• The MuralMiles project in Philadelphia leverages the city’s abundant public art, organizing monthly group runs that tour the murals in different neighborhoods. These runs provide a social and educational experience that welcomes all fitness levels.
  • GirlTrek.org has inspired over 1.2 million women nationally to take a pledge to walk 30 minutes a day. Aimed at black women, GirlTrek encourages daily walking as a form of self-care and a transformative, healing practice. The site also helps women organize walking groups to build bonds and hold each other accountable.
  • ULiftU, another Philadelphia-based organization, uses fitness to “break the cycles of incarceration and chronic disease.” The organization opens a professional fitness coaching career pathway for recently incarcerated or justice-impacted youth. Once certified, ULiftU coaches have the opportunity to teach free community fitness classes in areas of North Philadelphia with the highest incidence of chronic disease and lowest life expectancy.
  • The Safe Spaces Initiative of the National Wildlife Federation aims to enhance equitable access to the great outdoors, especially in low-wealth communities and communities of color.

More blood flowing to the brain improves not just mood but also memory and helps people learn and multitask better.”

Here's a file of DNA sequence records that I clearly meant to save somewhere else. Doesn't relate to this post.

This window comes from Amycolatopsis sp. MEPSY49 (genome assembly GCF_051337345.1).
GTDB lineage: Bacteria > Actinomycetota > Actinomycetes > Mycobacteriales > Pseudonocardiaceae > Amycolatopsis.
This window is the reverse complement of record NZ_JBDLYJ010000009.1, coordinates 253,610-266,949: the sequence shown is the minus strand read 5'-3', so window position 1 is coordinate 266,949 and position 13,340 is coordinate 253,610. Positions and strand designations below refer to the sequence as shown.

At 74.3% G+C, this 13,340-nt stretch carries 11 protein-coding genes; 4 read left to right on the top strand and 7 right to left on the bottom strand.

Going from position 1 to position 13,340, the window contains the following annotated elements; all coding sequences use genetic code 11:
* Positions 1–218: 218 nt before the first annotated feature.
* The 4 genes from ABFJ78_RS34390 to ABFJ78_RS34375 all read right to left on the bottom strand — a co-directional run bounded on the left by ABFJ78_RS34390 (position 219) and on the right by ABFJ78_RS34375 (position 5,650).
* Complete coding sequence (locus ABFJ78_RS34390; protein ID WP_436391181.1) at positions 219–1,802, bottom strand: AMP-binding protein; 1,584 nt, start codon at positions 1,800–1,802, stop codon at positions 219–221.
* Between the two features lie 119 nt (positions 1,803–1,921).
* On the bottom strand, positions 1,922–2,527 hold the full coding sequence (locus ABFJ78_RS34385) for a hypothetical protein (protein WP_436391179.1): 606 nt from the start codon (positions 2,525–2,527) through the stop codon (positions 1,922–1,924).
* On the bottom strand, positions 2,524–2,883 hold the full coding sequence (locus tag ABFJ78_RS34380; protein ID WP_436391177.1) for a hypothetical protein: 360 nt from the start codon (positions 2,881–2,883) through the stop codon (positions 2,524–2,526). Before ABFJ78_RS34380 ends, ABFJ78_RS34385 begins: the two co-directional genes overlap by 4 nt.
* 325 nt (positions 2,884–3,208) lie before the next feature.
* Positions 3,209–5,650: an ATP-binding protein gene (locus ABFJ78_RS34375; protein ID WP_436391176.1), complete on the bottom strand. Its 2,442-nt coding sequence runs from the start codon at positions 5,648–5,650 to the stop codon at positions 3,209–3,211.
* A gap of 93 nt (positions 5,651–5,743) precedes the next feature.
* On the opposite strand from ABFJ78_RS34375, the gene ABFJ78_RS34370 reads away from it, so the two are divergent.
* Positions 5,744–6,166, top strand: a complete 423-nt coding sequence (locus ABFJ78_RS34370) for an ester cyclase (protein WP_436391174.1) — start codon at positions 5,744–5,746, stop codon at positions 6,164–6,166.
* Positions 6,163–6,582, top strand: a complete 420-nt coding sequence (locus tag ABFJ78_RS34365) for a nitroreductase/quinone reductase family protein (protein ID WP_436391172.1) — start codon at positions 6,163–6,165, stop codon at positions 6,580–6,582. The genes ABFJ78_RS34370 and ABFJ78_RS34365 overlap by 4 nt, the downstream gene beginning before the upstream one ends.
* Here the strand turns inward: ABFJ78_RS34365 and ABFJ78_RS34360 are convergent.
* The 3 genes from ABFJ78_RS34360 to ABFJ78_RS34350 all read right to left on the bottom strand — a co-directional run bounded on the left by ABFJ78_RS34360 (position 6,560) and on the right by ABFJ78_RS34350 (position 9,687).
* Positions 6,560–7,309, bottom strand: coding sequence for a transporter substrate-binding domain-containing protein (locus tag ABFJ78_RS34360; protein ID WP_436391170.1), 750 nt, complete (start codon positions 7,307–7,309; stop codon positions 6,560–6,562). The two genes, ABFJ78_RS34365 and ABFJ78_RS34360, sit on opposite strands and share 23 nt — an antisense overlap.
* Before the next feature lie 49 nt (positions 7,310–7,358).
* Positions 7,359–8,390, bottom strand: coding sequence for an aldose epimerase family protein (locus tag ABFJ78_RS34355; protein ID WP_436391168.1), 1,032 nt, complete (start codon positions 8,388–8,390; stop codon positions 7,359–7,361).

Travis Pollen
Assistant Professor of Exercise Science, Thomas Jefferson University

Reviving Youth Sports

In 2020, according to the CDC, just 54% of children ages six to 17 played organized sports. Kids from low-income families participated even less, with the lowest-income kids enjoying less than half the rate of sports participation than the highest-income kids. The cost of nonschool youth sports leagues has become increasingly prohibitive, with 59% of U.S. families calling those costs a strain on their household finances. A long-term objective set by the Department of Health and Human Services in 2019 is aiming for 63.3% of students engaged in sports by 2030. However, economic disparities continue to hinder progress in attaining this goal.